I somehow placed it in my amazon shopping cart, and then my wife bought it by accident – just clicked proceed to checkout, paid and got it delivered to our apartment together with all of her stuff – so I decided, now that I own it, hell, why not give it a shot.
Good, light-hearted and very instructive reading for novel wine enthusiasts, much much better than the widely available Wine Folly book by Madeline Puckette, which some mistakenly buy and believe to be a good reference guide. Less colorful charts and hellava more sense here.
Jancis Robinson, a revered wine expert and a very harsh wine critic, explains it all in short, punchy, and self-explanatory language. The bare minimum of what everyone should know about wine, its production, bottling, how to taste it, common grape varieties, major wine regions, stemware, corkscrews, Coravin, decanting, aging, useful lingo, shop and restaurant tips, all in a hundred tiny A5-like pages.
Not a bad book to recommend if you're interested in the subject, yet feel intimidated by all those long words on expensive Burgundy bottles. On the other hand, if you can name the 30+ Côte d'Or Grand Crus by heart and even name the lieux-dits they're comprised of, well, you can safely skip it.
Man, I don't get it.
Seems like a great book, and on a most intriguing and lovely topic – yet somehow, Matthew Gavin Frank's gastronomic adventures in Barolo, stories of illegal grape picking for the venerable Luciano Sandrone, standing a shift as apprentice chef at Locanda I Cannubi, walking the same hills that I like so much – all of it made me sleepy every frigging time after just a few para's. Spent months plowing through those barely 200+ pages.
Yet, to make sure – if you're somehow into Barolo, Monforte d'Alba, Serralunga, Castiglione Falleto, la Morra, Verdunho, all this special Piemontese wine, air and culinary delights, read the book.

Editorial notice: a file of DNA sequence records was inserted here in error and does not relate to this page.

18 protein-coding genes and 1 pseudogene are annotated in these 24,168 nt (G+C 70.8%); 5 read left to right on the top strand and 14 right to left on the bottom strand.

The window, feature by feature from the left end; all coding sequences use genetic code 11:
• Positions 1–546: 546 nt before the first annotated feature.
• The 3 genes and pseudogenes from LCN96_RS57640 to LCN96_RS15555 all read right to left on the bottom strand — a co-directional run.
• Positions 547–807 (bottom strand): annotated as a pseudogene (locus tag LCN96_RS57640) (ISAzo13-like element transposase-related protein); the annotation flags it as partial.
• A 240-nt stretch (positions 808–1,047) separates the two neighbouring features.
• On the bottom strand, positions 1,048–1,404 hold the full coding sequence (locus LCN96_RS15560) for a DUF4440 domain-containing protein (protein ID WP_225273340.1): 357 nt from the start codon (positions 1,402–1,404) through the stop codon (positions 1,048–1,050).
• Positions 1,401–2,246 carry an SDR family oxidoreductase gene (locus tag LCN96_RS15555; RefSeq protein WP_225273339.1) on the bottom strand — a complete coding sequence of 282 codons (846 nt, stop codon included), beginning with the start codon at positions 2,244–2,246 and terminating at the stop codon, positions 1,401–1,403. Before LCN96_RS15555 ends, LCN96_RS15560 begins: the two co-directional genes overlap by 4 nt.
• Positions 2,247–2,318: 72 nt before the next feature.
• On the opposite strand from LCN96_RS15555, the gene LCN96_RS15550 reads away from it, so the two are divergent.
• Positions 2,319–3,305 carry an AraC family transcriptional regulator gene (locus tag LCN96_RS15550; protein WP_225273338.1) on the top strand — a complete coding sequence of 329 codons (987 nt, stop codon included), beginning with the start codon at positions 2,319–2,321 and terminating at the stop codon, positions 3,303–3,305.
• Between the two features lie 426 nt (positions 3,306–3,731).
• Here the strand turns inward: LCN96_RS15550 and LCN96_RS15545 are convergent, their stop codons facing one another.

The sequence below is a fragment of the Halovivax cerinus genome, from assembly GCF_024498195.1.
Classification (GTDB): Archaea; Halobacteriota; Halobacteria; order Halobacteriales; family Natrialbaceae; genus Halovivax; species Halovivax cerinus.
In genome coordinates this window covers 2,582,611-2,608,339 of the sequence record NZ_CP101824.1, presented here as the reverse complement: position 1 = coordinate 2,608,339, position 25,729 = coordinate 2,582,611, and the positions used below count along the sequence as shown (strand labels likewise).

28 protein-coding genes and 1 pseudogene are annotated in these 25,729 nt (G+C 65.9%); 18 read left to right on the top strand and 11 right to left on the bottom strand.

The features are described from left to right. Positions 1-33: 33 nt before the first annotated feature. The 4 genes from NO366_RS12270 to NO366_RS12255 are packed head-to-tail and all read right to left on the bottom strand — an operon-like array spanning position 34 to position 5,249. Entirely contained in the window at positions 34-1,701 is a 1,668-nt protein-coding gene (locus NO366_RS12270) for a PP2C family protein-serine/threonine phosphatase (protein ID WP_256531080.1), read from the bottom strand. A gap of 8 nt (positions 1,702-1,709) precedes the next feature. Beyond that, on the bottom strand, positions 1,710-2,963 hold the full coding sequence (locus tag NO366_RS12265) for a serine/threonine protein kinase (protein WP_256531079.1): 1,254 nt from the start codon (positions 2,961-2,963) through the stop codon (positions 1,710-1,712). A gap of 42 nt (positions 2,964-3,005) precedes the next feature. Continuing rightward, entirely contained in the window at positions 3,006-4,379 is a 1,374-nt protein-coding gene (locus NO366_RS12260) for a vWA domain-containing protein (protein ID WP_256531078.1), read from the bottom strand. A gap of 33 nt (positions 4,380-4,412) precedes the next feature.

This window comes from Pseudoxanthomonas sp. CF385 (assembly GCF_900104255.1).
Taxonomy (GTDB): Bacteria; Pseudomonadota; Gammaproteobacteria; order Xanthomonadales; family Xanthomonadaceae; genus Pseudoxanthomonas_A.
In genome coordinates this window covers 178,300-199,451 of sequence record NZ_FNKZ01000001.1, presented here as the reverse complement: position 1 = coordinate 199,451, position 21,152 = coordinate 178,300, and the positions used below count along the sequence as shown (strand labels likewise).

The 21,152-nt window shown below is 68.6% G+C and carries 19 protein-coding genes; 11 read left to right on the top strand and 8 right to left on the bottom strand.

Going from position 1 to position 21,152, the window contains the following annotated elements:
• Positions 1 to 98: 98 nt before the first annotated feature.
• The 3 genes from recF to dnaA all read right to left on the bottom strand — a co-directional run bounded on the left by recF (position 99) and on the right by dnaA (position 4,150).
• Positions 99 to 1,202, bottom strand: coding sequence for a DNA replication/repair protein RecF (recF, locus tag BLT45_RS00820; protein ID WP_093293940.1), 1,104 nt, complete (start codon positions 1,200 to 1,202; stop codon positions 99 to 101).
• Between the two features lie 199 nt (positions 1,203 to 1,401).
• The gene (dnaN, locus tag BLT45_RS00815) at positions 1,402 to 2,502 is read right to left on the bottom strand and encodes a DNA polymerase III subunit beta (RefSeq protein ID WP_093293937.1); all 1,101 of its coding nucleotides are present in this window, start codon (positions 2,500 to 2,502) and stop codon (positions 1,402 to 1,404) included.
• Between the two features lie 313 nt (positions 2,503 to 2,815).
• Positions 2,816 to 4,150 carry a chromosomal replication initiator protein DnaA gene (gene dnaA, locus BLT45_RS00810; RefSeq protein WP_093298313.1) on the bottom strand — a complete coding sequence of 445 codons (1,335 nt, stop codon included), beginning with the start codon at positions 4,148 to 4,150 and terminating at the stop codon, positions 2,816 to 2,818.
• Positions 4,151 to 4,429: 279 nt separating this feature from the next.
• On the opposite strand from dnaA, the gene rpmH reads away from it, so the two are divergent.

The Hills of Chinati is a simple short entertaining book, written by Piero Antinori himself, one of the original masterminds behind the Super Tuscan revolution, a true patriarch of Italian wine culture.
The book is a candid yet rather anecdotal collection of stories of how several of the well known Antinori bottles came into existence, but it is clearly a bit more than just that. It rotates about three key topics: Tuscany winemaking, love of wine and family heritage.
Mr. Antinori is a 25th generation Florentine winemaker, who learnt the trade from his father and who, lovingly, describes at what lengths he had to go to to instill and inspire the same love and devotion in his three daughters, who are now the face and the management of his company. It gives simple yet quite deep insight into how several centuries old family business goes about successful succession of the trade and the family name.
Wine wise, Antinori proudly explains how his uncle coined Sassicaia, while he was putting out Tignanello and subsequently Solaia. And more bottles like Cervaro etcetera. These are the achievements not so easy to match, huh.
And third, but not last, Tuscany. Hell, what can I add to the great man's words about Tuscany? 😉
Overall, a quick entertaining read, and, I would add, a must for wine enthusiasts. From the master to the crowds.